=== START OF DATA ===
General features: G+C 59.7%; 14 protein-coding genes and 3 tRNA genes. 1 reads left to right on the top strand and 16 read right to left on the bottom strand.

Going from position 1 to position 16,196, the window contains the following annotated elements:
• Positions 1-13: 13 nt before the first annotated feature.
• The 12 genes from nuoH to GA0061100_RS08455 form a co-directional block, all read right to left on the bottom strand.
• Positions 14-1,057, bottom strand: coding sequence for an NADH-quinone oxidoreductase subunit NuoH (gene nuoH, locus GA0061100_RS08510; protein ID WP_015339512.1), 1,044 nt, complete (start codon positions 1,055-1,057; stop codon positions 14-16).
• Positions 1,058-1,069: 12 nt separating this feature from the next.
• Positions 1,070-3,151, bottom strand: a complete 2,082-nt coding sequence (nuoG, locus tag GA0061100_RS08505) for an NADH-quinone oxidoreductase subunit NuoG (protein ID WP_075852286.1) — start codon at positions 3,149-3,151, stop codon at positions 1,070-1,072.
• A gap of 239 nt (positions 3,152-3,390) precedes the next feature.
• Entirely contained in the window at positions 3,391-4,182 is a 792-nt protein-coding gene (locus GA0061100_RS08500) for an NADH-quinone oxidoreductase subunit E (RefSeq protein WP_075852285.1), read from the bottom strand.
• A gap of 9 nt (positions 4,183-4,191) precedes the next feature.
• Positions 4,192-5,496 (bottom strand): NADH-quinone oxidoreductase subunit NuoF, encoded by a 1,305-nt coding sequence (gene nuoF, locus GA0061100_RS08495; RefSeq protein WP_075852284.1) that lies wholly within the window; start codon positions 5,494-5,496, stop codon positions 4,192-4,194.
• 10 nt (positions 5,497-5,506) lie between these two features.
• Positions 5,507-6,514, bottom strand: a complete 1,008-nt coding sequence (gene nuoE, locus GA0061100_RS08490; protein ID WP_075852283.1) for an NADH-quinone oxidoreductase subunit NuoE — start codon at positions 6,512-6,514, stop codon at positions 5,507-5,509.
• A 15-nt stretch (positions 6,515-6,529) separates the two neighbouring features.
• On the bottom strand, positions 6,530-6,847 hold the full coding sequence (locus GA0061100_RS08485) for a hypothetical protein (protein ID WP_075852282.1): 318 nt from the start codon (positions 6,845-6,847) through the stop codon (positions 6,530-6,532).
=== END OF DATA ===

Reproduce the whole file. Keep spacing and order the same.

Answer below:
General features: G+C 59.7%; 14 protein-coding genes and 3 tRNA genes. 1 reads left to right on the top strand and 16 read right to left on the bottom strand.

Going from position 1 to position 16,196, the window contains the following annotated elements:
• Positions 1-13: 13 nt before the first annotated feature.
• The 12 genes from nuoH to GA0061100_RS08455 form a co-directional block, all read right to left on the bottom strand.
• Positions 14-1,057, bottom strand: coding sequence for an NADH-quinone oxidoreductase subunit NuoH (gene nuoH, locus GA0061100_RS08510; protein ID WP_015339512.1), 1,044 nt, complete (start codon positions 1,055-1,057; stop codon positions 14-16).
• Positions 1,058-1,069: 12 nt separating this feature from the next.
• Positions 1,070-3,151, bottom strand: a complete 2,082-nt coding sequence (nuoG, locus tag GA0061100_RS08505) for an NADH-quinone oxidoreductase subunit NuoG (protein ID WP_075852286.1) — start codon at positions 3,149-3,151, stop codon at positions 1,070-1,072.
• A gap of 239 nt (positions 3,152-3,390) precedes the next feature.
• Entirely contained in the window at positions 3,391-4,182 is a 792-nt protein-coding gene (locus GA0061100_RS08500) for an NADH-quinone oxidoreductase subunit E (RefSeq protein WP_075852285.1), read from the bottom strand.
• A gap of 9 nt (positions 4,183-4,191) precedes the next feature.
• Positions 4,192-5,496 (bottom strand): NADH-quinone oxidoreductase subunit NuoF, encoded by a 1,305-nt coding sequence (gene nuoF, locus GA0061100_RS08495; RefSeq protein WP_075852284.1) that lies wholly within the window; start codon positions 5,494-5,496, stop codon positions 4,192-4,194.
• 10 nt (positions 5,497-5,506) lie between these two features.
• Positions 5,507-6,514, bottom strand: a complete 1,008-nt coding sequence (gene nuoE, locus GA0061100_RS08490; protein ID WP_075852283.1) for an NADH-quinone oxidoreductase subunit NuoE — start codon at positions 6,512-6,514, stop codon at positions 5,507-5,509.
• A 15-nt stretch (positions 6,515-6,529) separates the two neighbouring features.
• On the bottom strand, positions 6,530-6,847 hold the full coding sequence (locus GA0061100_RS08485) for a hypothetical protein (protein ID WP_075852282.1): 318 nt from the start codon (positions 6,845-6,847) through the stop codon (positions 6,530-6,532).